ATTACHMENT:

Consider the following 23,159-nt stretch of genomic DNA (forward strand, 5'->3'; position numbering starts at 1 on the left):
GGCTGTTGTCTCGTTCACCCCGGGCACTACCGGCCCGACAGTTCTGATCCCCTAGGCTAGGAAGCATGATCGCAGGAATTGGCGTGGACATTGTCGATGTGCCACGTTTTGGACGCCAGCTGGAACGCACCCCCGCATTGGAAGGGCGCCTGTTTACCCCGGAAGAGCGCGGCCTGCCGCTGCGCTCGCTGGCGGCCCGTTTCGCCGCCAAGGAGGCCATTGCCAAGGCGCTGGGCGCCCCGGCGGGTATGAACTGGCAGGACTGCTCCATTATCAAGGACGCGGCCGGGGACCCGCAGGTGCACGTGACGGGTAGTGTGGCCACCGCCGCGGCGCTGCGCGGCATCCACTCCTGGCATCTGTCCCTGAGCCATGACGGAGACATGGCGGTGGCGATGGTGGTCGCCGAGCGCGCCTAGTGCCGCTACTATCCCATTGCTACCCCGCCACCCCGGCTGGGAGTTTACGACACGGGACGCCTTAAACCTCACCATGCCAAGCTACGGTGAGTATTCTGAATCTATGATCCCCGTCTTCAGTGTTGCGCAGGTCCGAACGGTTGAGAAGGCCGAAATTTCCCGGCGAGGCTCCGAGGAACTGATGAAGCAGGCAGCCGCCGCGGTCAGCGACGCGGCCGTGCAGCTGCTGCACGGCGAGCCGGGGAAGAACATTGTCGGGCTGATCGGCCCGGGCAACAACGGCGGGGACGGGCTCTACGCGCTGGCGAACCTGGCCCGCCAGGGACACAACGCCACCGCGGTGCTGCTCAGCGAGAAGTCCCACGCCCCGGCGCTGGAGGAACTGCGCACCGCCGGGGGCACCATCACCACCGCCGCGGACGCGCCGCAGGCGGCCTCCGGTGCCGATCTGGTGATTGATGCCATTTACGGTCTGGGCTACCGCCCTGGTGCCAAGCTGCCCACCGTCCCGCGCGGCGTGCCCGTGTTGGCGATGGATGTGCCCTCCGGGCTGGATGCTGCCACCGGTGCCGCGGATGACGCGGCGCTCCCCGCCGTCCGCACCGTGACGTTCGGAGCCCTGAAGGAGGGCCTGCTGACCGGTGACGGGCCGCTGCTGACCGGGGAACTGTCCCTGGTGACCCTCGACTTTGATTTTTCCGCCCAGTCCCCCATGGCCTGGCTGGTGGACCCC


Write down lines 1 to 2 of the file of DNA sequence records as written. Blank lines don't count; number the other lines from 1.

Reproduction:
Consider the following 23,159-nt stretch of genomic DNA (forward strand, 5'->3'; position numbering starts at 1 on the left):
GGCTGTTGTCTCGTTCACCCCGGGCACTACCGGCCCGACAGTTCTGATCCCCTAGGCTAGGAAGCATGATCGCAGGAATTGGCGTGGACATTGTCGATGTGCCACGTTTTGGACGCCAGCTGGAACGCACCCCCGCATTGGAAGGGCGCCTGTTTACCCCGGAAGAGCGCGGCCTGCCGCTGCGCTCGCTGGCGGCCCGTTTCGCCGCCAAGGAGGCCATTGCCAAGGCGCTGGGCGCCCCGGCGGGTATGAACTGGCAGGACTGCTCCATTATCAAGGACGCGGCCGGGGACCCGCAGGTGCACGTGACGGGTAGTGTGGCCACCGCCGCGGCGCTGCGCGGCATCCACTCCTGGCATCTGTCCCTGAGCCATGACGGAGACATGGCGGTGGCGATGGTGGTCGCCGAGCGCGCCTAGTGCCGCTACTATCCCATTGCTACCCCGCCACCCCGGCTGGGAGTTTACGACACGGGACGCCTTAAACCTCACCATGCCAAGCTACGGTGAGTATTCTGAATCTATGATCCCCGTCTTCAGTGTTGCGCAGGTCCGAACGGTTGAGAAGGCCGAAATTTCCCGGCGAGGCTCCGAGGAACTGATGAAGCAGGCAGCCGCCGCGGTCAGCGACGCGGCCGTGCAGCTGCTGCACGGCGAGCCGGGGAAGAACATTGTCGGGCTGATCGGCCCGGGCAACAACGGCGGGGACGGGCTCTACGCGCTGGCGAACCTGGCCCGCCAGGGACACAACGCCACCGCGGTGCTGCTCAGCGAGAAGTCCCACGCCCCGGCGCTGGAGGAACTGCGCACCGCCGGGGGCACCATCACCACCGCCGCGGACGCGCCGCAGGCGGCCTCCGGTGCCGATCTGGTGATTGATGCCATTTACGGTCTGGGCTACCGCCCTGGTGCCAAGCTGCCCACCGTCCCGCGCGGCGTGCCCGTGTTGGCGATGGATGTGCCCTCCGGGCTGGATGCTGCCACCGGTGCCGCGGATGACGCGGCGCTCCCCGCCGTCCGCACCGTGACGTTCGGAGCCCTGAAGGAGGGCCTGCTGACCGGTGACGGGCCGCTGCTGACCGGGGAACTGTCCCTGGTGACCCTCGACTTTGATTTTTCCGCCCAGTCCCCCATGGCCTGGCTGGTGGACCCC